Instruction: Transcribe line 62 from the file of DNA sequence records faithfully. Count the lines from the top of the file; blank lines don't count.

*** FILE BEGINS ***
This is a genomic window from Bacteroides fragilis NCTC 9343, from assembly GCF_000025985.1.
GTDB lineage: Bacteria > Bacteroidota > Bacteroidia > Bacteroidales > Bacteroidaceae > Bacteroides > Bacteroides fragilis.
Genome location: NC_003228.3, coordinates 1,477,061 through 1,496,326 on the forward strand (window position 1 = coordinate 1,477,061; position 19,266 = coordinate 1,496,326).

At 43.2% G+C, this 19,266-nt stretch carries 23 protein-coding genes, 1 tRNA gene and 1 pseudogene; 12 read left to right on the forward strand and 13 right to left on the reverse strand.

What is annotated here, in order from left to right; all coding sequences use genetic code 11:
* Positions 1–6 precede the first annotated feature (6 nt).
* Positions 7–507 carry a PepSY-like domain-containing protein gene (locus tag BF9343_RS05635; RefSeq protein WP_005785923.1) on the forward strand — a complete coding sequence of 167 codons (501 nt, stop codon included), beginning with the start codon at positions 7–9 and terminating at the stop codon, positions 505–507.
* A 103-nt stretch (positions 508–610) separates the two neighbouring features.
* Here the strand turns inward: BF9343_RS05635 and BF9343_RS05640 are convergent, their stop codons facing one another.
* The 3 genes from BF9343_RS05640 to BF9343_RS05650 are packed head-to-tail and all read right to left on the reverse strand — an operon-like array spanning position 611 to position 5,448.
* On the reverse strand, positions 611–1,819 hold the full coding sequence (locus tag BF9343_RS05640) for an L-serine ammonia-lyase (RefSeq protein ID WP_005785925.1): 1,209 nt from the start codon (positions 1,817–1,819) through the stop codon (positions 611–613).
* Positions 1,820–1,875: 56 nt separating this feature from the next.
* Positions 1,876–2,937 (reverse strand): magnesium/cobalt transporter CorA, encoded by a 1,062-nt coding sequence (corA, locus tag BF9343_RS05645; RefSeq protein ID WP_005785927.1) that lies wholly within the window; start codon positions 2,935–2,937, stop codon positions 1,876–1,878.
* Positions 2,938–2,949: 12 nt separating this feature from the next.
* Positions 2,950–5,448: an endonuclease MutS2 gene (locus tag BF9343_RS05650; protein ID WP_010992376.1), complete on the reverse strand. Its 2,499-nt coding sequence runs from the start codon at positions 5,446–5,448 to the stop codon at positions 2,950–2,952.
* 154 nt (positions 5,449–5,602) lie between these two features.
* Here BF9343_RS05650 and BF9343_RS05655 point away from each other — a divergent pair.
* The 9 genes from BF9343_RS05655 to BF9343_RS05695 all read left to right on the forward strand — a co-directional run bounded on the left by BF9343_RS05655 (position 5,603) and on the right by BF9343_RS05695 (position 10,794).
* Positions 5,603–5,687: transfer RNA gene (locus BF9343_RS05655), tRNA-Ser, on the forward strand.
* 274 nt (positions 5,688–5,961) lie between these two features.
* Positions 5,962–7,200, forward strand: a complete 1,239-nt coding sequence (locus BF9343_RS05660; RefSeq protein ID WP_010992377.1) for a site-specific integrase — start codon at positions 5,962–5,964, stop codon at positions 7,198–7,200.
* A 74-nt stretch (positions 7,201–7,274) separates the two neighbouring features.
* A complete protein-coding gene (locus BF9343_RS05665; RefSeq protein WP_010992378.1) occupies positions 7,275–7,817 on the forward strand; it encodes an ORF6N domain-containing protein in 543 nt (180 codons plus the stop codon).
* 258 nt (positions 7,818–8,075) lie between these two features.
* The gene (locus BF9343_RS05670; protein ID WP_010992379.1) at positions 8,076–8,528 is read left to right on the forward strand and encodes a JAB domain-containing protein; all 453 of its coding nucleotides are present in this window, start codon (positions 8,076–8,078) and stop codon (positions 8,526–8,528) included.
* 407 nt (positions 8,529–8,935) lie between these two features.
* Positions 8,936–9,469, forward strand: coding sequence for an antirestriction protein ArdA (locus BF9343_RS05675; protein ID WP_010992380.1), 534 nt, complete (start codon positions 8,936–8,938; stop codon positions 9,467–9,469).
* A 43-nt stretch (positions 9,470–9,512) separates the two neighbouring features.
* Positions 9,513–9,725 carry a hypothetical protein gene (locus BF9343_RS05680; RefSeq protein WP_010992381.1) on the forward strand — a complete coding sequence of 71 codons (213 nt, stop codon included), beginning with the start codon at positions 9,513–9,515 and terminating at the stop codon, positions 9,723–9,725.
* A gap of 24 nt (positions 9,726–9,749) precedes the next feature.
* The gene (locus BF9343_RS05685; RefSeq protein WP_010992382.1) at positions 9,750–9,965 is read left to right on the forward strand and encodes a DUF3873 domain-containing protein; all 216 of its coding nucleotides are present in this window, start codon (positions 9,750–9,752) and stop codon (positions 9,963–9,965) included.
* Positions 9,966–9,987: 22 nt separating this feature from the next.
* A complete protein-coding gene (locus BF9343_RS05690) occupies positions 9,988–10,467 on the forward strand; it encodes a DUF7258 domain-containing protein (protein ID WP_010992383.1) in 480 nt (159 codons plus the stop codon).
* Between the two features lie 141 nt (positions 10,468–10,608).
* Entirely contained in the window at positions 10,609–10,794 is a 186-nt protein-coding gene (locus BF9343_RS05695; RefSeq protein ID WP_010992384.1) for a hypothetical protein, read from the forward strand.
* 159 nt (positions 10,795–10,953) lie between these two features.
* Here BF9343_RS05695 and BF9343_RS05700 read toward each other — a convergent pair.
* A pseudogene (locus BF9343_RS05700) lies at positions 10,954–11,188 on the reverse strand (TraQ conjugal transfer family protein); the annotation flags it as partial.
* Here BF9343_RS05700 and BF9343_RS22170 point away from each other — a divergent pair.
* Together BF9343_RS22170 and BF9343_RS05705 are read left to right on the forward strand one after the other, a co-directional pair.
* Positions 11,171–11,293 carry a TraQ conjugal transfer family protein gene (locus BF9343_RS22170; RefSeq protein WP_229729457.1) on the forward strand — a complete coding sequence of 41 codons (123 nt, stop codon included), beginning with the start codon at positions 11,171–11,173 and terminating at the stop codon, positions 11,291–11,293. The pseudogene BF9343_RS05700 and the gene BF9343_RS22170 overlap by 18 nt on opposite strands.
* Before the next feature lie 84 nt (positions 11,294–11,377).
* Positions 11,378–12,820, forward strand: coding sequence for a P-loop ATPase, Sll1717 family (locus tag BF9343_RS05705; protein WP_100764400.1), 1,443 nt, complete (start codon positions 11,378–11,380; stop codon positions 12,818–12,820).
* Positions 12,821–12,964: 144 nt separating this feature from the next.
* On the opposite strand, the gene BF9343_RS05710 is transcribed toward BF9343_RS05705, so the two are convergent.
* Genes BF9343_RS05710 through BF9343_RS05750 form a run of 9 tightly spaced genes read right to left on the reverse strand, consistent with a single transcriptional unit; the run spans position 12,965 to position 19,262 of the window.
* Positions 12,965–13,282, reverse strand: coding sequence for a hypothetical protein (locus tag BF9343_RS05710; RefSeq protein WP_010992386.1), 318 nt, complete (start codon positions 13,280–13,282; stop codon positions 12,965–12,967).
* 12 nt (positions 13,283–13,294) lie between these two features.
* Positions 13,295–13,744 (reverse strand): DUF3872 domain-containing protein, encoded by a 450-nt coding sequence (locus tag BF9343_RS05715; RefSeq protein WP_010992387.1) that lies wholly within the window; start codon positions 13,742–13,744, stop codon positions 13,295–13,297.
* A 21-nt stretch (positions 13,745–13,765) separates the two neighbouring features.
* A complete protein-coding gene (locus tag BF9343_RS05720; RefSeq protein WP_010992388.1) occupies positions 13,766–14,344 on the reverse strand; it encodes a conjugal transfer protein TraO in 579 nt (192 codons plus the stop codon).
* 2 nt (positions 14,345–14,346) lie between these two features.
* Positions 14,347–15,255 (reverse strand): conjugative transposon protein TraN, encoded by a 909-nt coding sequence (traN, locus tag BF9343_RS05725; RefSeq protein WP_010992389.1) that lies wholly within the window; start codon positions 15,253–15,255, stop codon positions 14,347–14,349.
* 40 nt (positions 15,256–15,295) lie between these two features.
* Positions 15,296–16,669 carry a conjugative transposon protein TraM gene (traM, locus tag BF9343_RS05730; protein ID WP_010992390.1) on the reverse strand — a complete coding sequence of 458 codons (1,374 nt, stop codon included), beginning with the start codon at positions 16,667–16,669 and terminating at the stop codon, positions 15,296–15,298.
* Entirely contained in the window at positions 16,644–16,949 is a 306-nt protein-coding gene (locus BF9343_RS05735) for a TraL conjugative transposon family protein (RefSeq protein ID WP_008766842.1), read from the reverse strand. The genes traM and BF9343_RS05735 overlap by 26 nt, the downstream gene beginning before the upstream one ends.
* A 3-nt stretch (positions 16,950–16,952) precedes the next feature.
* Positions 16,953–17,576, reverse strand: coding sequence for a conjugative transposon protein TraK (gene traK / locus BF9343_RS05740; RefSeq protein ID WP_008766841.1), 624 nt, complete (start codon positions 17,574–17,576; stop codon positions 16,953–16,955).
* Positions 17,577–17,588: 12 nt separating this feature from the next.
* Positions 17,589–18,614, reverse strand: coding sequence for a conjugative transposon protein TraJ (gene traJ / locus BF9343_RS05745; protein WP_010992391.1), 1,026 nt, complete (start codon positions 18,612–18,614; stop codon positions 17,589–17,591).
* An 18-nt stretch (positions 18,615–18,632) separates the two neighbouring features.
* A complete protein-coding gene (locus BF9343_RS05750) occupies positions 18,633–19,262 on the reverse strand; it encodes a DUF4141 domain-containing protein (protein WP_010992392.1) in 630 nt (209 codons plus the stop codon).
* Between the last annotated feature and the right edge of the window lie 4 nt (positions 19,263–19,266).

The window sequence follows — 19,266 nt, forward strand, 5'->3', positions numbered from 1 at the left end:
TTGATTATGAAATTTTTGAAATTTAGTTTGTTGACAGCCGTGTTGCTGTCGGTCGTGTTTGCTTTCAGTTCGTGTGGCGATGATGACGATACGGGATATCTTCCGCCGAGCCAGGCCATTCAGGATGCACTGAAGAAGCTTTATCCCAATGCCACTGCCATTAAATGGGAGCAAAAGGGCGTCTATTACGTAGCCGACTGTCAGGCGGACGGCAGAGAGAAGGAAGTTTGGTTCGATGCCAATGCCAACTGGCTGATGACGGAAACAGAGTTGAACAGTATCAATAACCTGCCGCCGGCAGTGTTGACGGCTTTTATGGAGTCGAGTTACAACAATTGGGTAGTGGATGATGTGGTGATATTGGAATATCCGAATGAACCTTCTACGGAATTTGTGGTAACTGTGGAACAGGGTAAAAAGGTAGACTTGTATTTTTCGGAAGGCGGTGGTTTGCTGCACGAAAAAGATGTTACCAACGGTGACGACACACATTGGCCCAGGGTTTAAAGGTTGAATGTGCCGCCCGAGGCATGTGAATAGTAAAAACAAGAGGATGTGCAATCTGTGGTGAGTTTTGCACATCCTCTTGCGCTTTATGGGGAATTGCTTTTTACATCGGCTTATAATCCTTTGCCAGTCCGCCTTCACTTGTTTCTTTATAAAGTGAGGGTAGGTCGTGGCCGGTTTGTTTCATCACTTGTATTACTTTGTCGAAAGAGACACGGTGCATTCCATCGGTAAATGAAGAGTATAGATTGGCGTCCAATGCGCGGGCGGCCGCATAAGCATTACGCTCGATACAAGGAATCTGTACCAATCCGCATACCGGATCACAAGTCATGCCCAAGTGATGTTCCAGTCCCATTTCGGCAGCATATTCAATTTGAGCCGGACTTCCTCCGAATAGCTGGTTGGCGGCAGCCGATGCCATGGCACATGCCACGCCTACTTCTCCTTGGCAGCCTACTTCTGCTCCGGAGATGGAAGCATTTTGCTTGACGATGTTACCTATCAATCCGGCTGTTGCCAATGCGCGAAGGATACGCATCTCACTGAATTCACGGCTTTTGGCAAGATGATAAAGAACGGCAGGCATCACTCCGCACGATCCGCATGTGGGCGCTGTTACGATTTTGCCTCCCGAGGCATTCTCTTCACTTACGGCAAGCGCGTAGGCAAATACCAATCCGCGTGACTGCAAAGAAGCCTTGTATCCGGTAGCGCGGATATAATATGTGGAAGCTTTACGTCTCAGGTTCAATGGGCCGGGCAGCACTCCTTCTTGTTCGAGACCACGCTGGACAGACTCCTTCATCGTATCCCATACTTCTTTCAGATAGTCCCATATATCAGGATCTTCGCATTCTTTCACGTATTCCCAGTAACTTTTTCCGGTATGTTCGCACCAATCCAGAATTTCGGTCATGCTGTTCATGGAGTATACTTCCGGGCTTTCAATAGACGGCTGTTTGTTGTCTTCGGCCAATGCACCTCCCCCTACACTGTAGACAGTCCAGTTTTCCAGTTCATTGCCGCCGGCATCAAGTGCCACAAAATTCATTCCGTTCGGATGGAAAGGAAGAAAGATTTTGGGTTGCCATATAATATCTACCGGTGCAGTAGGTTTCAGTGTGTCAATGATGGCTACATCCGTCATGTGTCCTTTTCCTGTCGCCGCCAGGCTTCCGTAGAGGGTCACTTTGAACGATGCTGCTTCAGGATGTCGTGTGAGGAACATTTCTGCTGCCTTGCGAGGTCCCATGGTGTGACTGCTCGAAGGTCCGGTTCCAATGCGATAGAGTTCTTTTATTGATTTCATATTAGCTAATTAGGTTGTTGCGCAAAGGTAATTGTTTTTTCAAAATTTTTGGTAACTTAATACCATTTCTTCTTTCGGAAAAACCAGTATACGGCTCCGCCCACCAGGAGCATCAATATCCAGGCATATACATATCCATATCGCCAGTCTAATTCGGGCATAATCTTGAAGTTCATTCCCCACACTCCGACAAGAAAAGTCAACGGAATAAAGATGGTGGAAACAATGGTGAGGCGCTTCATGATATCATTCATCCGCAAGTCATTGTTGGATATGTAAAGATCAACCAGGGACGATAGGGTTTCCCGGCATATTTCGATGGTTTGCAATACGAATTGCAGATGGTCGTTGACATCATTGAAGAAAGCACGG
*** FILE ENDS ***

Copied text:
* A complete protein-coding gene (locus BF9343_RS05750) occupies positions 18,633–19,262 on the reverse strand; it encodes a DUF4141 domain-containing protein (protein WP_010992392.1) in 630 nt (209 codons plus the stop codon).